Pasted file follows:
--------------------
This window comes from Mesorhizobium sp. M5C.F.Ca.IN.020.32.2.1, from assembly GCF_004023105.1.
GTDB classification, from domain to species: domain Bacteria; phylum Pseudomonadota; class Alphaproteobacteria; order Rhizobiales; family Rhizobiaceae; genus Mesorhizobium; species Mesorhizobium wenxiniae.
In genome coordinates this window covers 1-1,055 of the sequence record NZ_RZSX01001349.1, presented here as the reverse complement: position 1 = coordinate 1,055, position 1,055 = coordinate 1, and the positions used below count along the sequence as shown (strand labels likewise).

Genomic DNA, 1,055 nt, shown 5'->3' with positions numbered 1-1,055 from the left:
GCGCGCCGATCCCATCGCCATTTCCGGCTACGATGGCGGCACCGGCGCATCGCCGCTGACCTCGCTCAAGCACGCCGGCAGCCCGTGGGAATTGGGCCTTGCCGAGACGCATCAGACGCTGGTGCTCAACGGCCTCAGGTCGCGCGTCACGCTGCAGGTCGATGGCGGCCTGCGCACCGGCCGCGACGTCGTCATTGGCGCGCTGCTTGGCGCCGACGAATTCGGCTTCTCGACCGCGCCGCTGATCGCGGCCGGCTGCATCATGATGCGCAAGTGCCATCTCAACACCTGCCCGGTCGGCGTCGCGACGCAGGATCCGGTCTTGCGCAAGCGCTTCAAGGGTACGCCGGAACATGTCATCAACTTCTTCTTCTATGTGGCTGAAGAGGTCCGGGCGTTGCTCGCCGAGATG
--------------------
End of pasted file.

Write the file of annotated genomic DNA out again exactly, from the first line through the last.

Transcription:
This window comes from Mesorhizobium sp. M5C.F.Ca.IN.020.32.2.1, from assembly GCF_004023105.1.
GTDB classification, from domain to species: domain Bacteria; phylum Pseudomonadota; class Alphaproteobacteria; order Rhizobiales; family Rhizobiaceae; genus Mesorhizobium; species Mesorhizobium wenxiniae.
In genome coordinates this window covers 1-1,055 of the sequence record NZ_RZSX01001349.1, presented here as the reverse complement: position 1 = coordinate 1,055, position 1,055 = coordinate 1, and the positions used below count along the sequence as shown (strand labels likewise).

Genomic DNA, 1,055 nt, shown 5'->3' with positions numbered 1-1,055 from the left:
GCGCGCCGATCCCATCGCCATTTCCGGCTACGATGGCGGCACCGGCGCATCGCCGCTGACCTCGCTCAAGCACGCCGGCAGCCCGTGGGAATTGGGCCTTGCCGAGACGCATCAGACGCTGGTGCTCAACGGCCTCAGGTCGCGCGTCACGCTGCAGGTCGATGGCGGCCTGCGCACCGGCCGCGACGTCGTCATTGGCGCGCTGCTTGGCGCCGACGAATTCGGCTTCTCGACCGCGCCGCTGATCGCGGCCGGCTGCATCATGATGCGCAAGTGCCATCTCAACACCTGCCCGGTCGGCGTCGCGACGCAGGATCCGGTCTTGCGCAAGCGCTTCAAGGGTACGCCGGAACATGTCATCAACTTCTTCTTCTATGTGGCTGAAGAGGTCCGGGCGTTGCTCGCCGAGATG